Amid a spate of recent attacks targeting LGBTQ communities in the United States, advocates say the government must do more to protect vulnerable citizens.

Late last month, a man opened fire at a gay and lesbian nightclub in Colorado, killing five people and injuring at least 17 others. The suspect has been charged with hate crimes, murder and assault.

Right-wing demonstrators have also increasingly targeted drag shows during a year in which President Joe Biden has warned of rising violence against LGBTQ communities.

Days after the Colorado shooting, the Department of Homeland Security issued a bulletin highlighting the risk of terrorism against LGBTQ citizens and other marginalised groups, noting that “lone offenders and small groups motivated by a range of ideological beliefs and/or personal grievances continue to pose a persistent and lethal threat”.

But while this acknowledgement is a step in the right direction, rights groups say, it is not enough.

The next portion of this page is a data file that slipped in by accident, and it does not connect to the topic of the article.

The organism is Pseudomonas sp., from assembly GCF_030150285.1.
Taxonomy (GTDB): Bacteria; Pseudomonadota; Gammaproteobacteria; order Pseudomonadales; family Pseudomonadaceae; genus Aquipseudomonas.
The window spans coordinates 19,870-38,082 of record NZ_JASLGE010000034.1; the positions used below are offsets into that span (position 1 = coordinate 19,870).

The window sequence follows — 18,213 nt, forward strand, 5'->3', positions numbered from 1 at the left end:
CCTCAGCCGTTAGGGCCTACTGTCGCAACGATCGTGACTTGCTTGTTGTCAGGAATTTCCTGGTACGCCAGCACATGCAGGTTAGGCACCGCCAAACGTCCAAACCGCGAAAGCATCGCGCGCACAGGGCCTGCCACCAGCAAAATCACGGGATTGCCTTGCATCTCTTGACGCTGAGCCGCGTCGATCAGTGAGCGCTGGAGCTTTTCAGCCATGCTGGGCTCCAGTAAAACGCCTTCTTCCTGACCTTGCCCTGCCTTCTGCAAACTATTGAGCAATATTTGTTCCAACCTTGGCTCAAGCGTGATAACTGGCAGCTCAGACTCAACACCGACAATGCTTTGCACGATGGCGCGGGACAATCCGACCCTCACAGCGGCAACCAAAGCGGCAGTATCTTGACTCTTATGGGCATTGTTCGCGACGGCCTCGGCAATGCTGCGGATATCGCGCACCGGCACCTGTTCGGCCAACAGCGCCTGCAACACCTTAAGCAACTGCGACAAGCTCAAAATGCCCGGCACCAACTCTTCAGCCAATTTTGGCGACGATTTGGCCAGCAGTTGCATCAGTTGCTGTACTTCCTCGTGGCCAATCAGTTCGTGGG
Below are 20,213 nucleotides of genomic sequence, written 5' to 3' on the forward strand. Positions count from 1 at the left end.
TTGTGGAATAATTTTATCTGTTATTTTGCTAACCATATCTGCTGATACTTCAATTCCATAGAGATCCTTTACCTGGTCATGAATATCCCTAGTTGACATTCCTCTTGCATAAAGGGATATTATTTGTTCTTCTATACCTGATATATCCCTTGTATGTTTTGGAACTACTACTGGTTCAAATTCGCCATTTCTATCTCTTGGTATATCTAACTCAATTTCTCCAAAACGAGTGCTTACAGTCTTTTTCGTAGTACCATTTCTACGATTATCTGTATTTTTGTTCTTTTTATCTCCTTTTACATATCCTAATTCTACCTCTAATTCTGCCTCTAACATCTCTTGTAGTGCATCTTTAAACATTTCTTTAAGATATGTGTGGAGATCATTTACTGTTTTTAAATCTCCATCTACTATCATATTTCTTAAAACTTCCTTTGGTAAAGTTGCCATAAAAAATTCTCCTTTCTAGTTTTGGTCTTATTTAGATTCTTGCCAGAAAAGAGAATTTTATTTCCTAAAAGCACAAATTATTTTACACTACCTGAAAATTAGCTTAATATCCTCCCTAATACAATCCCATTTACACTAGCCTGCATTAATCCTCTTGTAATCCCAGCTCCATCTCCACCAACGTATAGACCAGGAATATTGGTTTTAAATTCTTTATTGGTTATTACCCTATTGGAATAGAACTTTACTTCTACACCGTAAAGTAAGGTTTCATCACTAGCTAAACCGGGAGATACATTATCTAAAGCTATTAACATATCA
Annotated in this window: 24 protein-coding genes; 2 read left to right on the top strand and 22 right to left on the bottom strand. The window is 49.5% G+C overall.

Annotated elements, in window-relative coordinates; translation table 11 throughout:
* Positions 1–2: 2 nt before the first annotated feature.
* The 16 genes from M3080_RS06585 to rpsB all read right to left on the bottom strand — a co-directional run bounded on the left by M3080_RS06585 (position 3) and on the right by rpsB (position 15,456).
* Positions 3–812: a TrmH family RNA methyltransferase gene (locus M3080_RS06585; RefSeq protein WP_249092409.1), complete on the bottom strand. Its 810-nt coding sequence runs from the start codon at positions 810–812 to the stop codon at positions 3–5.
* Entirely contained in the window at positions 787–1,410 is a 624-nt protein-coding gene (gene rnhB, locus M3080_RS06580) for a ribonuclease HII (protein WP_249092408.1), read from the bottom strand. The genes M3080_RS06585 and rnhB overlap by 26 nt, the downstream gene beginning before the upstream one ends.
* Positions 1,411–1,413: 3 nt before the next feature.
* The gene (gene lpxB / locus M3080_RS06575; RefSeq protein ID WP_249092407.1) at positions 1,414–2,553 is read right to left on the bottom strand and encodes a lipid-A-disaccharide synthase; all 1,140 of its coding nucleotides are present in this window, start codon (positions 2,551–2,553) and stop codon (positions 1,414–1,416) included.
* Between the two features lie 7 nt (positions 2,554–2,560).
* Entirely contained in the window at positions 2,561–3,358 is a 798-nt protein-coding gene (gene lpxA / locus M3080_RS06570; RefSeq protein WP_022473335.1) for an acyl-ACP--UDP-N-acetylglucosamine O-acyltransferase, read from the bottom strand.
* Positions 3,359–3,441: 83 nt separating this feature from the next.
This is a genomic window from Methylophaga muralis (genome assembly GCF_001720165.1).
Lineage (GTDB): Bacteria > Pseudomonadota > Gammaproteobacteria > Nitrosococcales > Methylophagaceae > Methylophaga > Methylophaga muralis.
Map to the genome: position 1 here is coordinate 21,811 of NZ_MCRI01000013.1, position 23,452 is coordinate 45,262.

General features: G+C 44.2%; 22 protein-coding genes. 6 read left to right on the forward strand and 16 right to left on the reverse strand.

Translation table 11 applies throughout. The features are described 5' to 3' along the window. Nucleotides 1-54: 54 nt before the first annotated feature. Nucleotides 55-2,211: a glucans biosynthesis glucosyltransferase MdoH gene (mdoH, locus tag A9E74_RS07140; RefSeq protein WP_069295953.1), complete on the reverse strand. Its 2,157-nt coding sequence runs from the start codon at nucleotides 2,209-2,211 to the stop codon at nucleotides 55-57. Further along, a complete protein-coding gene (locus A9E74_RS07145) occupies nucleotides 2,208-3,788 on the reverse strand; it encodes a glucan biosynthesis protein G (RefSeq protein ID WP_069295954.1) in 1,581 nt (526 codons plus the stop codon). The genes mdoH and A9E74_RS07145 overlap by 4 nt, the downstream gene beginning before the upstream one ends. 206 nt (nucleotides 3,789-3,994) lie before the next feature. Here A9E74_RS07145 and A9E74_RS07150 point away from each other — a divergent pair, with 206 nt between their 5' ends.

“We are living in a time where there is this rising threat of violence from extreme far-right groups across the spectrum of marginalised communities. It’s frightening, but it’s not surprising, unfortunately,” Laurel Powell, a spokesperson for the Human Rights Campaign, a Washington-based LGBTQ+ advocacy group, told Al Jazeera.

“The epidemic of hate against the LGBTQ+ community can’t be separated from the fight against gun violence,” Powell said. “They’re inextricably linked.”

This month, several events across the US featuring drag artists, including a children’s storytime event in Ohio and a performance in Texas, were cancelled amid threats from right-wing individuals.

Read the full article about violence against LGBTQ populations by Cinnamon Janzer at Aljazeera.